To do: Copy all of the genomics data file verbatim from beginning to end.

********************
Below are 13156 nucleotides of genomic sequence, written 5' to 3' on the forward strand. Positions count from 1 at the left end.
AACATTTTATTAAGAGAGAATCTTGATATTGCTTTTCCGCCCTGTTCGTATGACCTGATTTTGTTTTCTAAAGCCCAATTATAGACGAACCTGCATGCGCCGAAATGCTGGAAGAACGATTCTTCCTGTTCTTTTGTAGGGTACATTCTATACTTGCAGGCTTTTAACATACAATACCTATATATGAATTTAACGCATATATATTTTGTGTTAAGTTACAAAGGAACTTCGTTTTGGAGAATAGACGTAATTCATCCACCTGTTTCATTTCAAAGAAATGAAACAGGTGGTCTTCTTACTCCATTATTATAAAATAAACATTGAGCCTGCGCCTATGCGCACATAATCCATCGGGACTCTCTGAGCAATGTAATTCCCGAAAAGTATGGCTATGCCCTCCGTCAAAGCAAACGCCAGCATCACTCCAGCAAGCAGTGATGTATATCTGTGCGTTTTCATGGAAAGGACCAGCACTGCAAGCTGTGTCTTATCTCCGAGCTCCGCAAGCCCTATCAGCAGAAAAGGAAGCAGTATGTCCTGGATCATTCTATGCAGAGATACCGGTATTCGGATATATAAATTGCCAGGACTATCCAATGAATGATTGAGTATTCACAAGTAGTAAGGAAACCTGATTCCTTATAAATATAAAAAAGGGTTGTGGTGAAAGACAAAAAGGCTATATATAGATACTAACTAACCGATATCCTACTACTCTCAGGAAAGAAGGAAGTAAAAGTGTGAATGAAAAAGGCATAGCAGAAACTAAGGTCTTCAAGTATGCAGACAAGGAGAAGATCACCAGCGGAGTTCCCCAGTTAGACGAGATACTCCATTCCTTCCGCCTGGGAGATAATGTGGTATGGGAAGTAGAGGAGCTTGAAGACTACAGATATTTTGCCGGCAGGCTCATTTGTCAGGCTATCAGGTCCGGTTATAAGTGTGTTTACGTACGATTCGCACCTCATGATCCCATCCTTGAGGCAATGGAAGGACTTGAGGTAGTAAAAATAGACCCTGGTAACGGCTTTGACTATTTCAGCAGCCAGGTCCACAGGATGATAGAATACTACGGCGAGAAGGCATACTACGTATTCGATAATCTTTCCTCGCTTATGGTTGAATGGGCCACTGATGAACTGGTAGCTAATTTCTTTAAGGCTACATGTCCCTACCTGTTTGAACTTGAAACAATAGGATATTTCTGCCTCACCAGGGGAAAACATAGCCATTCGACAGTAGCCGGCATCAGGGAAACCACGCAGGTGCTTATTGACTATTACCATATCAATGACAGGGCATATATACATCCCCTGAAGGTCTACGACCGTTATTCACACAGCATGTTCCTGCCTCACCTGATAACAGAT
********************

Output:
Below are 13156 nucleotides of genomic sequence, written 5' to 3' on the forward strand. Positions count from 1 at the left end.
AACATTTTATTAAGAGAGAATCTTGATATTGCTTTTCCGCCCTGTTCGTATGACCTGATTTTGTTTTCTAAAGCCCAATTATAGACGAACCTGCATGCGCCGAAATGCTGGAAGAACGATTCTTCCTGTTCTTTTGTAGGGTACATTCTATACTTGCAGGCTTTTAACATACAATACCTATATATGAATTTAACGCATATATATTTTGTGTTAAGTTACAAAGGAACTTCGTTTTGGAGAATAGACGTAATTCATCCACCTGTTTCATTTCAAAGAAATGAAACAGGTGGTCTTCTTACTCCATTATTATAAAATAAACATTGAGCCTGCGCCTATGCGCACATAATCCATCGGGACTCTCTGAGCAATGTAATTCCCGAAAAGTATGGCTATGCCCTCCGTCAAAGCAAACGCCAGCATCACTCCAGCAAGCAGTGATGTATATCTGTGCGTTTTCATGGAAAGGACCAGCACTGCAAGCTGTGTCTTATCTCCGAGCTCCGCAAGCCCTATCAGCAGAAAAGGAAGCAGTATGTCCTGGATCATTCTATGCAGAGATACCGGTATTCGGATATATAAATTGCCAGGACTATCCAATGAATGATTGAGTATTCACAAGTAGTAAGGAAACCTGATTCCTTATAAATATAAAAAAGGGTTGTGGTGAAAGACAAAAAGGCTATATATAGATACTAACTAACCGATATCCTACTACTCTCAGGAAAGAAGGAAGTAAAAGTGTGAATGAAAAAGGCATAGCAGAAACTAAGGTCTTCAAGTATGCAGACAAGGAGAAGATCACCAGCGGAGTTCCCCAGTTAGACGAGATACTCCATTCCTTCCGCCTGGGAGATAATGTGGTATGGGAAGTAGAGGAGCTTGAAGACTACAGATATTTTGCCGGCAGGCTCATTTGTCAGGCTATCAGGTCCGGTTATAAGTGTGTTTACGTACGATTCGCACCTCATGATCCCATCCTTGAGGCAATGGAAGGACTTGAGGTAGTAAAAATAGACCCTGGTAACGGCTTTGACTATTTCAGCAGCCAGGTCCACAGGATGATAGAATACTACGGCGAGAAGGCATACTACGTATTCGATAATCTTTCCTCGCTTATGGTTGAATGGGCCACTGATGAACTGGTAGCTAATTTCTTTAAGGCTACATGTCCCTACCTGTTTGAACTTGAAACAATAGGATATTTCTGCCTCACCAGGGGAAAACATAGCCATTCGACAGTAGCCGGCATCAGGGAAACCACGCAGGTGCTTATTGACTATTACCATATCAATGACAGGGCATATATACATCCCCTGAAGGTCTACGACCGTTATTCACACAGCATGTTCCTGCCTCACCTGATAACAGAT